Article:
United States District Court for the District of Columbia
|Trevor McFadden is a deputy assistant attorney general in the criminal division of the U.S. Department of Justice. On June 7, 2017, President Donald Trump (R) nominated McFadden to a seat on the United States District Court for the District of Columbia. McFadden earned his bachelor’s degree from Wheaton College and his J.D. from the University of Virginia School of Law. During his legal studies, he served on the editorial board of the Virginia Law Review. Hearings on McFadden’s nomination before the Senate Judiciary Committee were held on June 28, 2017. The current vacancy warning level of this court is orange. Under current law, the court has 15 active judicial positions with four current vacancies.|
United States District Court for the Eastern and Western Districts of Kentucky
|Claria Horn Boom is a Lexington, Kentucky-based member of Frost Brown Todd LLC. On June 12, 2017, Boom was nominated to a shared seat on the United States District Court for the Eastern District of Kentucky and the United States District Court for the Western District of Kentucky by President Donald Trump (R). Boom earned her B.A., summa cum laude, from Transylvania University in 1991. She earned her J.D. from Vanderbilt University Law School, Order of the Coif, in 1994. During her legal studies, she served on the executive editorial board of the Vanderbilt Journal of Transnational Law. The current vacancy warning level of the Eastern District of Kentucky is orange, with two vacancies among six active judicial positions. The current vacancy warning level for the Western District of Kentucky is also orange, with one vacancy among four active judicial positions.|
United States Court of Federal Claims
|Stephen Schwartz is a partner at Schaerr Duncan LLP in Washington, D.C. On June 7, 2017, Schwartz was nominated to a seat on the United States Court of Federal Claims by President Donald Trump (R). If confirmed, Schwartz would be commissioned to serve a 15-year term on the court. Schwartz earned his bachelor’s degree from Yale University and his J.D. from the University of Chicago Law School. During his legal studies, Schwartz was an editor of the University of Chicago Law Review. The current vacancy warning level of this court is orange. Under current law, the court has 16 active judicial positions with six current vacancies.|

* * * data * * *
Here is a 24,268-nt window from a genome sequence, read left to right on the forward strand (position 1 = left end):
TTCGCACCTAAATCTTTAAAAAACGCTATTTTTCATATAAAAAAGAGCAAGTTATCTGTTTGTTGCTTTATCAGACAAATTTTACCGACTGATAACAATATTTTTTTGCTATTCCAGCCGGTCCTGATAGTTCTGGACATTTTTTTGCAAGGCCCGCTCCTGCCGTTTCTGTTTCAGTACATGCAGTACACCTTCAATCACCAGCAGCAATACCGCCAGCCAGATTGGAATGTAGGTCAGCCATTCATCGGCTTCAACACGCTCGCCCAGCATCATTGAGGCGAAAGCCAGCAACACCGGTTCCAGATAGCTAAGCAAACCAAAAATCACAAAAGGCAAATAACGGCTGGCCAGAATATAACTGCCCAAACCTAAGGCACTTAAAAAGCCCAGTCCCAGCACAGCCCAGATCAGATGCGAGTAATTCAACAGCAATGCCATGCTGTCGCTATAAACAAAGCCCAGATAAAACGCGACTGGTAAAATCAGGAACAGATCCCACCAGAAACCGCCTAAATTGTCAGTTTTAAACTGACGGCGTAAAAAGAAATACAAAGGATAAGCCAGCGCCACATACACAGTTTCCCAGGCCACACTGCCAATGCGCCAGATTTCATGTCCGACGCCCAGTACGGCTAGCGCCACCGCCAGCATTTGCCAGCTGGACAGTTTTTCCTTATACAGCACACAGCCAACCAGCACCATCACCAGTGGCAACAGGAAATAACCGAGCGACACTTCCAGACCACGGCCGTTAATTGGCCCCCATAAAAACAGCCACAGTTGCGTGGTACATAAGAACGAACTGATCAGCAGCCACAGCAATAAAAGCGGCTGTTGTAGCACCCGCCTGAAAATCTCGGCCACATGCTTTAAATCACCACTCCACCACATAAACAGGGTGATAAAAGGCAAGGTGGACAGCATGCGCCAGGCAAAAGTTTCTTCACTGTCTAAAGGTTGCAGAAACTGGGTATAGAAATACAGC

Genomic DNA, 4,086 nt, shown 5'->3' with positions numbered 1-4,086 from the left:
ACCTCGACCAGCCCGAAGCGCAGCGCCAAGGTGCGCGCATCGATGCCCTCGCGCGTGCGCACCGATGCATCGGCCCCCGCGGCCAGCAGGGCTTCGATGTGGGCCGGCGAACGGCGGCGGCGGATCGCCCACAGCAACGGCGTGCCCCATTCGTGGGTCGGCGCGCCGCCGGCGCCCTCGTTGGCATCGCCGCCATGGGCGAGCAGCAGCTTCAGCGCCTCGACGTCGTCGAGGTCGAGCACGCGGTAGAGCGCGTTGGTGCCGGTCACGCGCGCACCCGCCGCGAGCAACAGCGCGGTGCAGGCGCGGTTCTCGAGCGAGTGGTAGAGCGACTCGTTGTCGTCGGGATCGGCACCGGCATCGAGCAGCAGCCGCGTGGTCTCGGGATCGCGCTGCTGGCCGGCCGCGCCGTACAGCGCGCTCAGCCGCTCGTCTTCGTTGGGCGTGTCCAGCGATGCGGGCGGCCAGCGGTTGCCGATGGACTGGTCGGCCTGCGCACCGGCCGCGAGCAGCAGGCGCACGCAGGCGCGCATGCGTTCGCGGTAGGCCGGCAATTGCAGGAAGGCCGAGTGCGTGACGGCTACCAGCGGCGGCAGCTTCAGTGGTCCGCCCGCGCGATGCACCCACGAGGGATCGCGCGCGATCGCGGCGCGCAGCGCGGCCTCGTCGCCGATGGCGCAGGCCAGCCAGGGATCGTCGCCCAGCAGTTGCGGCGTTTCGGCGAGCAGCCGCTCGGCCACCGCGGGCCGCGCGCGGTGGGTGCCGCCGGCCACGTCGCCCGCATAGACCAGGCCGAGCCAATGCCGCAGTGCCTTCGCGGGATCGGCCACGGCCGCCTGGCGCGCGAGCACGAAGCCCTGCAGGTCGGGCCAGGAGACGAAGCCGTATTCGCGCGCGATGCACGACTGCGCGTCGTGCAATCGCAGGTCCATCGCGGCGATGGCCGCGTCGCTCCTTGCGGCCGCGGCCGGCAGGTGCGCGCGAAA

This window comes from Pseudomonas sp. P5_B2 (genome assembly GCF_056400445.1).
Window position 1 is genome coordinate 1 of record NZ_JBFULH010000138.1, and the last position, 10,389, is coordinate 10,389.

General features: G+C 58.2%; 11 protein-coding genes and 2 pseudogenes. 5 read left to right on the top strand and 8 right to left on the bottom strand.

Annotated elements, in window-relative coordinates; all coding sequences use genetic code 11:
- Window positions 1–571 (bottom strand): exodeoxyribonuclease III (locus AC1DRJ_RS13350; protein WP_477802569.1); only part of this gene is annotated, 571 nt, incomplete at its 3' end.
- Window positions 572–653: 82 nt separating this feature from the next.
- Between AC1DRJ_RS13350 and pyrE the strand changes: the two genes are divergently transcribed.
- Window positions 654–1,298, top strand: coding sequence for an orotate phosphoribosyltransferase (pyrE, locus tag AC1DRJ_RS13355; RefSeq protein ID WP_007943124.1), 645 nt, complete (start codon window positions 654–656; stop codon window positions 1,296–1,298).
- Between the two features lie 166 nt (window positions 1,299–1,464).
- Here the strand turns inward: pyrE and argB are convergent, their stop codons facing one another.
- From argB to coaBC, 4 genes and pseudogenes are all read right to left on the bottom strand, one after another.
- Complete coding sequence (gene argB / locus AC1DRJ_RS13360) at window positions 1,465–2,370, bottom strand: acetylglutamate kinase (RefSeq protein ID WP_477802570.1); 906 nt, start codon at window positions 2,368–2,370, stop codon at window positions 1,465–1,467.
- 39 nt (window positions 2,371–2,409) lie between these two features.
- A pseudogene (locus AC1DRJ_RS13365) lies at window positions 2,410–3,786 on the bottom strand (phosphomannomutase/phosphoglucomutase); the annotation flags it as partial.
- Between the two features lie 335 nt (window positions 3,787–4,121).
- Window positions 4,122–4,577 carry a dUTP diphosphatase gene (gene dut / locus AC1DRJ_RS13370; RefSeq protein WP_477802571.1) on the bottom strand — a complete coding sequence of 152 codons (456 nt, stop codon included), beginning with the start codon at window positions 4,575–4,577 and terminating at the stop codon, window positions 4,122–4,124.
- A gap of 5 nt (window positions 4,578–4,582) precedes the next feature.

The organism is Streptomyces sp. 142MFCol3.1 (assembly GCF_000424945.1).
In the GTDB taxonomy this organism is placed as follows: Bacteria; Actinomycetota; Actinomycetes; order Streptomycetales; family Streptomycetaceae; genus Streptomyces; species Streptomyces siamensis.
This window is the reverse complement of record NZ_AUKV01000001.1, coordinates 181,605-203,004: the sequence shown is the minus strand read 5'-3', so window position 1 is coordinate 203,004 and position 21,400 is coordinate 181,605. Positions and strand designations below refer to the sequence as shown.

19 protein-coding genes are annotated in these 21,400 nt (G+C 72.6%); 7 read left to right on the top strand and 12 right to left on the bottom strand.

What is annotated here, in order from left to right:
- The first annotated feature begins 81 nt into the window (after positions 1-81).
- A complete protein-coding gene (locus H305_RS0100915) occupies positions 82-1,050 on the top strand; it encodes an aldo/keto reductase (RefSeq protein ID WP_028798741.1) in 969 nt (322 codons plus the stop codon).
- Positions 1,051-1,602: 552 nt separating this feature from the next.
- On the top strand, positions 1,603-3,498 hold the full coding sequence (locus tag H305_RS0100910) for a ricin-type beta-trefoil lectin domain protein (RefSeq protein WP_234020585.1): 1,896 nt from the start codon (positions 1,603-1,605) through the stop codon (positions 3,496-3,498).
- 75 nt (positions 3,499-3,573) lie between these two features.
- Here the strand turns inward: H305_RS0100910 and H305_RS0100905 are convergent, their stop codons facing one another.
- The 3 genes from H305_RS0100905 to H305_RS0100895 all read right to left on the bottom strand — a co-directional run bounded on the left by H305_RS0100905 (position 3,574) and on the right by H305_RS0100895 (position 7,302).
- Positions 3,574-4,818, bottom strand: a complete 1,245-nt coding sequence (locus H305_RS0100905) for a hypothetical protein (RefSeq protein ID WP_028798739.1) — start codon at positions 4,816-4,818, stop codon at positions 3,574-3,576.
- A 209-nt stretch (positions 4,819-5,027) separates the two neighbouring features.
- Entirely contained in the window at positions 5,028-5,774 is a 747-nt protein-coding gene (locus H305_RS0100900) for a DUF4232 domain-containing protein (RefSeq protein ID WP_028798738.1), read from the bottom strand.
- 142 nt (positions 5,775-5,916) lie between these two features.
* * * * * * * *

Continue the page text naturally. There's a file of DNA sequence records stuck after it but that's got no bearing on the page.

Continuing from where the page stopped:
There were no new confirmations since our May 2017 report.
History of the federal courts
|The only court created by Article III of the United States Constitution was the Supreme Court of the United States. “Inferior courts,” per Article III, were created by the United States Congress, starting with the Judiciary Act of 1789. For an overview of how the structure and jurisdiction of the federal courts have changed since inception, see United States court reorganization legislation.|
Types of federal courts
- The Supreme Court of the United States is the highest judicial body in the nation and leads the judicial branch of the federal government.
- The United States Courts of Appeals are the intermediate appellate courts of the nation. There are thirteen of these courts.
- The United States District Courts are the trial courts of the federal courts. This level of court is composed of ninety-four different courts.
- The United States Bankruptcy Courts handle matters of bankruptcy across the nation. Courts correspond with the jurisdiction of the United States District Courts.
- There are seven courts of subject-matter jurisdiction in the federal court system. For a summary of these courts, see Federal subject-matter jurisdiction courts.
Federal Circuit Courts by District